Classical Editor: Rob Barnett

Music Webmaster
Len Mullenger:

Pelléas et Mélisande - symphonic poem
Verklärte Nacht

Philharmonia Orchestra/Giuseppe Sinopoli
rec 1995
ELOQUENCE 469 690 2 [79.06]

Commentary on the Eloquence series

Universal confound sceptics like me by adding not one but two Schoenberg discs to their garage forecourt and supermarket bargain price Eloquence series.

This music is far from tough. We hear instead the early Schoenberg of Gurrelieder rather than the often dysjunct, arid and rebarbative material of his full maturity.

Pelléas et (surely it should be 'und'?) Mélisande is a familiar subject approached by both Sibelius and Fauré.

Sinopoli tackles Schoenberg's first orchestral work (Op. 5) on a very expansive basis. Indeed, I understand, from my research, that, at 46 mins, this is the longest playing recorded version. The music is late late-romantic carrying about it the lineage or auguries of Richard Strauss (Alpine Symphony in track 7), Zemlinsky, Franz Schmidt and startlingly, Elgar and Allan Pettersson (track 9). It has something about it of Mahler 9 and 10. Another work in the same territory is Miaskovsky's Thirteenth Symphony and Bernard van Dieren's Chinese Symphony. The music seems to be an extension, in tormented tonality, of an immeasurably finer work, Josef Suk's Asrael Symphony. The Schoenberg work is a florid rhapsody that in this version sprawls and meanders. I am not familiar with other versions but would not be surprised if a tauter approach would convince more easily. As it stands the music does not grip the imagination. Verklärte Nacht is more successful. The rhapsodic Elgarian regret and dreamlike torture of the writing communicates poignantly.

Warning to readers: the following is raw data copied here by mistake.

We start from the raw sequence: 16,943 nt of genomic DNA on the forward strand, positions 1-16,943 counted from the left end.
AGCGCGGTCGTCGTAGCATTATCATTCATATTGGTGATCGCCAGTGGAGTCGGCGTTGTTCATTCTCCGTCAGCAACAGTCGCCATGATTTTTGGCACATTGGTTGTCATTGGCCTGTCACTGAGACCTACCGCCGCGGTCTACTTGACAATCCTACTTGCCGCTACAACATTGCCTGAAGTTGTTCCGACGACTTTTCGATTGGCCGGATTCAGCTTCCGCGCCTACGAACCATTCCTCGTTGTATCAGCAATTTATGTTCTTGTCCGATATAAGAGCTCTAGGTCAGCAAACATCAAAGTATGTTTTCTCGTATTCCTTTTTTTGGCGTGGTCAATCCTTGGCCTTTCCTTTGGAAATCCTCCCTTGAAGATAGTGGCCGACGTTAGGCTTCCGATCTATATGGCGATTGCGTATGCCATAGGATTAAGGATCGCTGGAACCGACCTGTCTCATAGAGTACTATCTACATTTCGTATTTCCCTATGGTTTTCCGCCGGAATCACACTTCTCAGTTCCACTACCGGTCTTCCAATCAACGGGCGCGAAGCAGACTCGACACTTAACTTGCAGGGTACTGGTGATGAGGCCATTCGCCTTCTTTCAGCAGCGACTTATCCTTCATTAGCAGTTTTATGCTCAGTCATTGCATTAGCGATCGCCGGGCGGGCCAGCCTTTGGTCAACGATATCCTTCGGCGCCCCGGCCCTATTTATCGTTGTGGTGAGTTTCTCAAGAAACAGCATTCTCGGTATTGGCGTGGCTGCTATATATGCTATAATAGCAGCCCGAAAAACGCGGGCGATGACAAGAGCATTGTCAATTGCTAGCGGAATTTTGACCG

Of the six Eloquence CDs I have reviewed I note that none strayed across the Philips, DG and Decca divides. Each disc draws its versions exclusively from one of the three catalogues. This contrasts with the contemporaneous Panorama series which flits freely across the three catalogues.

The present disc is a straight reissue of DG 439 942-2GH issued in 1995. Like all the discs in the Eloquence series it has been subject to the AMSI process to achieve greater presence and brilliance. Whether this has had any real effect on what we hear I do not know. The sound, however, is most impressive.

In terms of playing time this is likely to be the most generous in the whole Eloquence range.

Rob Barnett

Reviews from previous months

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